France has long had an extensive policy in favour of families. In particular, it provides a wide range of subsidised childcare services and a generous and varied allowances system, especially for large families. This is the essence of the resources intended to help parents find a better balance between work and family life. This series of measures seems well and truly efficient: France is amongst the European Union member states with the highest fertility and employment rates of women with children.
With two children per women in 2011, France has one of the highest fertility rates in Europe, together with Ireland. The fertility rate has been increasing slowly but steadily for about twenty years.
The high fertility rate seems to be explained by the fact that parents of young children have good employment prospects and that there is a very old and consistent family policy. According to figures from 2012, female employment as a whole (from 15 to 64 years) rose in 2012 (60 %) and meets the Lisbon target. What is more, this rate is lower than male employment by 8 percent. However, 30.2 % of working women work part-time, compared to only 6.9 % of men. In 2012, the pay gap between men and women (14.8%) was lower than the European average of 16.2 %.
Cash benefits, known as family allowance, constitute a cornerstone of family policy in France. The system is managed by the Family Allowance Fund. Monetary transfers to families represent 2.6 % of GDP. Childcare services represent 1.6 % of GDP. The budget for family support reaches 3.6 % of GDP, if taking tax benefits into consideration. In 2012, the child poverty risk (23.2 %) was below the EU28 average (28.1 %).
Women on maternity leave receive their full salary for 16 weeks (26 weeks if it is their third child and up to 34 weeks for multiple births). Fathers are entitled to 11 consecutive days of paternity leave with no loss of pay.
Parents automatically receive family allowance after the second dependent child under 20 years, the monthly amount of which varies according to the number of dependent children.
After the third child, and if the two previous children are under 21 years, parents are entitled to additional family support amounting to € 167.34, subject to means testing.
Assistance may be paid from the first child, for example: the unique premium of birth (€ 923.08) or adoption (€ 1 846.15); the basic monthly allowance helping parents with expenses related to raising and educating their children for three years (€ 184.62); family support allowance which is paid to raise a child without the help of one or both of its parents (from € 90.40 to € 120.54) and back-to-school allowance subject to means testing to help parents with the cost of schooling for their children from 6 to 18 years (€ 360.47 for 6 to 10 year olds, € 380.36 for 11 to 14 year olds, € 393.54 for 15 to 18 year olds).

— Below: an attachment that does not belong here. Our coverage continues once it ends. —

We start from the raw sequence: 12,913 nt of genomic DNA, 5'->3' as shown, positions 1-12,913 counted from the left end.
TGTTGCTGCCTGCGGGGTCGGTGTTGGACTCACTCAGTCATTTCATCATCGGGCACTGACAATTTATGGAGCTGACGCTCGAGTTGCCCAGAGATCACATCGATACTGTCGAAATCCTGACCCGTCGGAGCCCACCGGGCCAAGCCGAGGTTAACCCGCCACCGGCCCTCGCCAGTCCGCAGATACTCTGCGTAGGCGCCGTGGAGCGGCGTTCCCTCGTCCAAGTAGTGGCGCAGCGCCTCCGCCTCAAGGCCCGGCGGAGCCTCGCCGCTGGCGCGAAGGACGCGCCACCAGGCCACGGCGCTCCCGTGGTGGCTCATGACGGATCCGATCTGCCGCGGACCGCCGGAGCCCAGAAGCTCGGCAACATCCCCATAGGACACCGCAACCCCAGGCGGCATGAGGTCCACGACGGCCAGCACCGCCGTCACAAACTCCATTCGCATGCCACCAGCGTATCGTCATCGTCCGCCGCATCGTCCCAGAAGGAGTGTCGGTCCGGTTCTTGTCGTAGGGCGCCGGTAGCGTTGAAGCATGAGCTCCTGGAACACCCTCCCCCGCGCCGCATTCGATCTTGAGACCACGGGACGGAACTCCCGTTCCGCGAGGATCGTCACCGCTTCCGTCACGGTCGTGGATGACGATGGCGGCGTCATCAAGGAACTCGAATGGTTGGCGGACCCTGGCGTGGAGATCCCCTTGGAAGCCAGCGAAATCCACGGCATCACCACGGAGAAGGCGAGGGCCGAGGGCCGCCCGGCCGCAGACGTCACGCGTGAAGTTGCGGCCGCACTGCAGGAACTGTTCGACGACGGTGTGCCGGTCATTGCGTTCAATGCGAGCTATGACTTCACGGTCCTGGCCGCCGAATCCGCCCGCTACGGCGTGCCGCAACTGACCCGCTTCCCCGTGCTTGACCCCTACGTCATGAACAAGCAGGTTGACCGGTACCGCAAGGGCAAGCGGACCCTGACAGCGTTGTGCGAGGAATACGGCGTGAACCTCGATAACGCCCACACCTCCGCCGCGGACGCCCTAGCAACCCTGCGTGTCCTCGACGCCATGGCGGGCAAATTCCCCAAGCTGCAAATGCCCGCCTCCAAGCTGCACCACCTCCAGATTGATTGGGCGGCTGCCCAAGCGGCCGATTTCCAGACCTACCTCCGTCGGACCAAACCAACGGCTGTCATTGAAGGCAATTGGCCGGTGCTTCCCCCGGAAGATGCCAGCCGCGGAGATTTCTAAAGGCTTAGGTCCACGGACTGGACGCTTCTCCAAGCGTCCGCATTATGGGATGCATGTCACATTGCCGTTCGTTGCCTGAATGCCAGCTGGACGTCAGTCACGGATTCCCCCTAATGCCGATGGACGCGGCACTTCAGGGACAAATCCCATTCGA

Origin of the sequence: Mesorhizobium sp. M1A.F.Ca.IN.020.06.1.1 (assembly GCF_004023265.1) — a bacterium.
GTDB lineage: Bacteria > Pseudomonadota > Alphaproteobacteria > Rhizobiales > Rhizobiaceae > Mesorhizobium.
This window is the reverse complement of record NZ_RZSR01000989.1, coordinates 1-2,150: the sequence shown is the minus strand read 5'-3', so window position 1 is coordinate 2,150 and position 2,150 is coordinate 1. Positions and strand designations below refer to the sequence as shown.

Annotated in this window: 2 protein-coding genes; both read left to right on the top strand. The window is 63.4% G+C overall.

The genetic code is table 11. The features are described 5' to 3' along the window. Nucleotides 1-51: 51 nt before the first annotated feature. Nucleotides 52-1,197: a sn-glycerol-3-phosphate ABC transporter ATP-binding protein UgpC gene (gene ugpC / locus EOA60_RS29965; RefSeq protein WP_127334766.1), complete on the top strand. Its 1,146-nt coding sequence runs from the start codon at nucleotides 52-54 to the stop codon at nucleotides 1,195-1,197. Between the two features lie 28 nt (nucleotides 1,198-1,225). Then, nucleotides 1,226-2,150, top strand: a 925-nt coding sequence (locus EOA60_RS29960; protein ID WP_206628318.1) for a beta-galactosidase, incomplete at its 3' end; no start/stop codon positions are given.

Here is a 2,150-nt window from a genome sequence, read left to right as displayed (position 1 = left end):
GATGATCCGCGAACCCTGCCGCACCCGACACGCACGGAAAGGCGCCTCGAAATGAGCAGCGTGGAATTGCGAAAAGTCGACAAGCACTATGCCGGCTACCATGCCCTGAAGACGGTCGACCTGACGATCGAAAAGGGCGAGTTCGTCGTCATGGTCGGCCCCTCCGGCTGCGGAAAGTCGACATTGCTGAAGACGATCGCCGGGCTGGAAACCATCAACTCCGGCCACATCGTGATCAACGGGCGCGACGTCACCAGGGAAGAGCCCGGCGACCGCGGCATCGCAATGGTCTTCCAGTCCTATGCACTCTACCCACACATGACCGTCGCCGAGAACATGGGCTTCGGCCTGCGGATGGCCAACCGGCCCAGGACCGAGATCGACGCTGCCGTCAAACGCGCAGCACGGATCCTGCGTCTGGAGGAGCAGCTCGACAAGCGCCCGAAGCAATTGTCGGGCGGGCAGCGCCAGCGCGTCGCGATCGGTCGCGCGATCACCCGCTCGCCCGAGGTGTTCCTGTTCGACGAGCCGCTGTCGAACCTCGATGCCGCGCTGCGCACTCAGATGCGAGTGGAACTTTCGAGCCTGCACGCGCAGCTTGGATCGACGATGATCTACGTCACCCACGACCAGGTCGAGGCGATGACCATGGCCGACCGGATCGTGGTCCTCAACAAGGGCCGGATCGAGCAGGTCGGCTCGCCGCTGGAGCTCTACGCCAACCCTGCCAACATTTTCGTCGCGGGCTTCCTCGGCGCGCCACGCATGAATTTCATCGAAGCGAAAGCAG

In a complementary manner, assistance already paid to the household can be increased with the arrival of children as is the case for housing benefit, which is calculated based on the rent and household income and active solidarity income, and is paid to people older than 25 with little or no resources to live.
Other benefits, also paid from the first child, allow parents to take care of a child under 20 years who is seriously ill, injured or disabled, by partially or occasionally leaving their professional activity in the context of leave for parental presence. This is the case of daily allowance for parental presence and education allowance for a disabled child. These allowances vary greatly according to the make-up and resources of the household as well as to the child's disability.
Between 1994 and 2004, parental leave was gradually extended to all families, regardless of the number of children. A monthly parental allowance (additional free choice activity) can be paid to families if one of the two parents reduces his/her working hours or stops work to care for a child under three years.